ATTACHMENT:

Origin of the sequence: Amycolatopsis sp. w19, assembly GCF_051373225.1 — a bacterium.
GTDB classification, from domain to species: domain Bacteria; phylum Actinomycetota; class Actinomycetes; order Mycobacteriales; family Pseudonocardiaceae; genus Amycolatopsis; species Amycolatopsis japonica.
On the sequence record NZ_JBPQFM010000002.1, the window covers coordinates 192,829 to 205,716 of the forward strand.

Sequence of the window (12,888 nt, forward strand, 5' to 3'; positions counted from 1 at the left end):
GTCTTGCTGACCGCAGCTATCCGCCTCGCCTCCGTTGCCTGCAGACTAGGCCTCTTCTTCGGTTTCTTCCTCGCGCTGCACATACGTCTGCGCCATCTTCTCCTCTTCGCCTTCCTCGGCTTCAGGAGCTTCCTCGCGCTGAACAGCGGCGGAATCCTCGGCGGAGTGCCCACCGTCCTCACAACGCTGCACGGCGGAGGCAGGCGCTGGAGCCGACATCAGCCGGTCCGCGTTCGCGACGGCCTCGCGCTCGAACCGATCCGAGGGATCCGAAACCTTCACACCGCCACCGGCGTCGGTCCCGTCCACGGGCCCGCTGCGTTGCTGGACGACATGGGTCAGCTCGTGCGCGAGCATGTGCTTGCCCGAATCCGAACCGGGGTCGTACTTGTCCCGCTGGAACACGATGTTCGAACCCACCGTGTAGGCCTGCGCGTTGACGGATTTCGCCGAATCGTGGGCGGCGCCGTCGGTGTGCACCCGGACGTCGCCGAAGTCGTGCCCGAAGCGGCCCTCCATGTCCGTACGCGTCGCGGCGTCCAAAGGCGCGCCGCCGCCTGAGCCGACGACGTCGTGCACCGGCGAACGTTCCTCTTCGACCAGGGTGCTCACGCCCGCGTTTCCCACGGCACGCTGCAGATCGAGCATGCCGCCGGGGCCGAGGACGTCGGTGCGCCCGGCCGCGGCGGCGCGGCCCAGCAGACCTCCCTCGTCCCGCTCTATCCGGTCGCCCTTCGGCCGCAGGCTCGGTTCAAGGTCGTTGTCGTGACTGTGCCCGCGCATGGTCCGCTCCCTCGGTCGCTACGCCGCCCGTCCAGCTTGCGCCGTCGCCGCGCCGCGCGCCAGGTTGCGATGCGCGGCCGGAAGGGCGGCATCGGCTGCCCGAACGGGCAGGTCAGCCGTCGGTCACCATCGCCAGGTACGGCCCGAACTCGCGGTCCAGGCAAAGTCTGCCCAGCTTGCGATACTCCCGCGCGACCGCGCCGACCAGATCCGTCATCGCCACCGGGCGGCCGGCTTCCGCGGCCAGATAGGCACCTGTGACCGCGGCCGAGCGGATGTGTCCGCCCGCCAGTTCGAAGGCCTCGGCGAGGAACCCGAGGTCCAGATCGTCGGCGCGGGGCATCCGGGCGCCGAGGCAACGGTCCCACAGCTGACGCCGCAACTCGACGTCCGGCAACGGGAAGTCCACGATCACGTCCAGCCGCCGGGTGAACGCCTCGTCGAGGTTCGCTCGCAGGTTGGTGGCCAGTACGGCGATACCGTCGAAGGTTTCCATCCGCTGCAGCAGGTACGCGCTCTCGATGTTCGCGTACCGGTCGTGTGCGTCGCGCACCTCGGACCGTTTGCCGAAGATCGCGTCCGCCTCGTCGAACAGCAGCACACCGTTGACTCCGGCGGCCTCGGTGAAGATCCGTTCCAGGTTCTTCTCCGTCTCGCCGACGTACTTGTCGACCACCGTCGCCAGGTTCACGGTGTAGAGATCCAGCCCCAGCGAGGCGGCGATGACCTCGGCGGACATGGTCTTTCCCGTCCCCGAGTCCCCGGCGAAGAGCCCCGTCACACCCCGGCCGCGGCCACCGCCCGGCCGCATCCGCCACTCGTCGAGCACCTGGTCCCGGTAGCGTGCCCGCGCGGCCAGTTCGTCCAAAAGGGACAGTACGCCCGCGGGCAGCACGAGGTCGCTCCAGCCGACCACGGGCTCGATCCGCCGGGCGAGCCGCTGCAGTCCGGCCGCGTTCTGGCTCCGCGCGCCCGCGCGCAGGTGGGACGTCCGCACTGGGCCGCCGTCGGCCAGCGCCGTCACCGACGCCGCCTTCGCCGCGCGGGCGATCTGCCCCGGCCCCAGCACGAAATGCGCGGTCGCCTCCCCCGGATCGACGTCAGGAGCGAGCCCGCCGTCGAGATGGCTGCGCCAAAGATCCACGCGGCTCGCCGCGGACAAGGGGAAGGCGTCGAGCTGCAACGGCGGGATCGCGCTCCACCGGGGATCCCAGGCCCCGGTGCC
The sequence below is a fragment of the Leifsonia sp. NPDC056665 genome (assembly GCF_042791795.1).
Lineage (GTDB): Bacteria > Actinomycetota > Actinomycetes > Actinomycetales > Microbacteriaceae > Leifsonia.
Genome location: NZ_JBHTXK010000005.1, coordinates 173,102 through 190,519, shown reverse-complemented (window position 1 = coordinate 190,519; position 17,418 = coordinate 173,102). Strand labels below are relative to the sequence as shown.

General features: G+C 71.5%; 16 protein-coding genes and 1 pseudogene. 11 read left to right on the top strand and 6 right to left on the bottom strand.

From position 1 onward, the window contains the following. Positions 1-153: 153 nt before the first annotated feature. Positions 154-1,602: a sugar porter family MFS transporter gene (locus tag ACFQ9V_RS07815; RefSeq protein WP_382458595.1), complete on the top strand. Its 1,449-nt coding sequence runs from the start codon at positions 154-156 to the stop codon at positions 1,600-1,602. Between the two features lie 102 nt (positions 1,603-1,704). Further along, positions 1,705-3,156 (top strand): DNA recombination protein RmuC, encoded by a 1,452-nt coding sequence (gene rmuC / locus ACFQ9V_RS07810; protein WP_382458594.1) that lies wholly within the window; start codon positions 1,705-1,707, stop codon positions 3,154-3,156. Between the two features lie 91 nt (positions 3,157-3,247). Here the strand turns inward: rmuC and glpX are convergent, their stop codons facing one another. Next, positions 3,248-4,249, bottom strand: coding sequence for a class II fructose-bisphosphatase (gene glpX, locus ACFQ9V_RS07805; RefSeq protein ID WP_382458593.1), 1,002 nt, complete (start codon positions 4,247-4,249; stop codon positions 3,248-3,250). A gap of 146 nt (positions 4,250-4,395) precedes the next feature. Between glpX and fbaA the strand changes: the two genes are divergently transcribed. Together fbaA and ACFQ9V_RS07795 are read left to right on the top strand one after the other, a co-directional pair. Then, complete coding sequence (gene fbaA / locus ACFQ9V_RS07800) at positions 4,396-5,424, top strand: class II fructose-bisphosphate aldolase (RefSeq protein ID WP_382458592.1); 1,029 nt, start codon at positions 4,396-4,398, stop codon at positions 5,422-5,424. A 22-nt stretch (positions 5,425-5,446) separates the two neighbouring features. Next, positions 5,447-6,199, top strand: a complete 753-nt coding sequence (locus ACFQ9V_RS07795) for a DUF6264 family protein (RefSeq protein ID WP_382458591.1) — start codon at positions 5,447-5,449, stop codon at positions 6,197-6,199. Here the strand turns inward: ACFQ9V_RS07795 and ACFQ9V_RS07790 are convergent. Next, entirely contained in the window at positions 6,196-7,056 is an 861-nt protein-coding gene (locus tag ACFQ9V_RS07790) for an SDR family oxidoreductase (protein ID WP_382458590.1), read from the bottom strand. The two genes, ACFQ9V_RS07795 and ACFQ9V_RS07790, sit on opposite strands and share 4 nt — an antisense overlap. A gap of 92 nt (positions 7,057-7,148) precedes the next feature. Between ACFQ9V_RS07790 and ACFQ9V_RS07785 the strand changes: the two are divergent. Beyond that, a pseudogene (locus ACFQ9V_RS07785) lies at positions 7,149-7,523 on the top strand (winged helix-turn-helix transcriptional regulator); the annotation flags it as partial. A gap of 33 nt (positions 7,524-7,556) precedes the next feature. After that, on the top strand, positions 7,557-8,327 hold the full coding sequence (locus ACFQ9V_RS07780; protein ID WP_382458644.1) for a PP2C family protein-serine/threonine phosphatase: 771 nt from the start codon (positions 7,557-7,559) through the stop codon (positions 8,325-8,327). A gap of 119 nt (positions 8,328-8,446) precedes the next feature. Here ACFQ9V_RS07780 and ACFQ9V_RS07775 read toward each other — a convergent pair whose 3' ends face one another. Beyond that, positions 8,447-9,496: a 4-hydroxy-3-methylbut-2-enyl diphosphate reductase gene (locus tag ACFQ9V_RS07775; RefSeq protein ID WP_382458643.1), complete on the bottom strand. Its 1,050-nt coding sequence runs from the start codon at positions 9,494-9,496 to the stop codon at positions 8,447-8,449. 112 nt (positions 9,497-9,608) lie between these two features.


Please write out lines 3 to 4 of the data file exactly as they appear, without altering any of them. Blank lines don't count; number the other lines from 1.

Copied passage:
On the sequence record NZ_JBPQFM010000002.1, the window covers coordinates 192,829 to 205,716 of the forward strand.

Sequence of the window (12,888 nt, forward strand, 5' to 3'; positions counted from 1 at the left end):